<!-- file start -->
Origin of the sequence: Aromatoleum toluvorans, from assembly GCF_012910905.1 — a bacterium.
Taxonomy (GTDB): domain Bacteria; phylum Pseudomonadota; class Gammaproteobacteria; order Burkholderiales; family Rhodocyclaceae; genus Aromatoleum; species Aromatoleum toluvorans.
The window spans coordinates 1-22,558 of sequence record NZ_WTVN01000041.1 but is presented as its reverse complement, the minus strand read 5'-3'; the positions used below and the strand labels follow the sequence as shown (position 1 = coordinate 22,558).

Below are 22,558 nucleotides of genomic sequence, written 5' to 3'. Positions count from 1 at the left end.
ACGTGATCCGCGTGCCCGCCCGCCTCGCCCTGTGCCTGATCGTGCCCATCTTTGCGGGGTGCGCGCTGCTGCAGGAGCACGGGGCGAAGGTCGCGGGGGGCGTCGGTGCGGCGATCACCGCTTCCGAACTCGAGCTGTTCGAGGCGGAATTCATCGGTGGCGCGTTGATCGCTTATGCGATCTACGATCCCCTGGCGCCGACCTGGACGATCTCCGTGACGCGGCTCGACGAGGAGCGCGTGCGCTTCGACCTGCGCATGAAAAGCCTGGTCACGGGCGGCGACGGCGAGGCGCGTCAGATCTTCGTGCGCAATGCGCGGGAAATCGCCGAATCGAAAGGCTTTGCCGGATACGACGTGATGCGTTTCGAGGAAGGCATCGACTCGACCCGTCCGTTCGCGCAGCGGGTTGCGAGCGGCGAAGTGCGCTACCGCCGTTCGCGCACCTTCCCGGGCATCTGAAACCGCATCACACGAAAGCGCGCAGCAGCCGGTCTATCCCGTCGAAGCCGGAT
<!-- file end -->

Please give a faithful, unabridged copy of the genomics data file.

Origin of the sequence: Aromatoleum toluvorans, from assembly GCF_012910905.1 — a bacterium.
Taxonomy (GTDB): domain Bacteria; phylum Pseudomonadota; class Gammaproteobacteria; order Burkholderiales; family Rhodocyclaceae; genus Aromatoleum; species Aromatoleum toluvorans.
The window spans coordinates 1-22,558 of sequence record NZ_WTVN01000041.1 but is presented as its reverse complement, the minus strand read 5'-3'; the positions used below and the strand labels follow the sequence as shown (position 1 = coordinate 22,558).

Below are 22,558 nucleotides of genomic sequence, written 5' to 3'. Positions count from 1 at the left end.
ACGTGATCCGCGTGCCCGCCCGCCTCGCCCTGTGCCTGATCGTGCCCATCTTTGCGGGGTGCGCGCTGCTGCAGGAGCACGGGGCGAAGGTCGCGGGGGGCGTCGGTGCGGCGATCACCGCTTCCGAACTCGAGCTGTTCGAGGCGGAATTCATCGGTGGCGCGTTGATCGCTTATGCGATCTACGATCCCCTGGCGCCGACCTGGACGATCTCCGTGACGCGGCTCGACGAGGAGCGCGTGCGCTTCGACCTGCGCATGAAAAGCCTGGTCACGGGCGGCGACGGCGAGGCGCGTCAGATCTTCGTGCGCAATGCGCGGGAAATCGCCGAATCGAAAGGCTTTGCCGGATACGACGTGATGCGTTTCGAGGAAGGCATCGACTCGACCCGTCCGTTCGCGCAGCGGGTTGCGAGCGGCGAAGTGCGCTACCGCCGTTCGCGCACCTTCCCGGGCATCTGAAACCGCATCACACGAAAGCGCGCAGCAGCCGGTCTATCCCGTCGAAGCCGGAT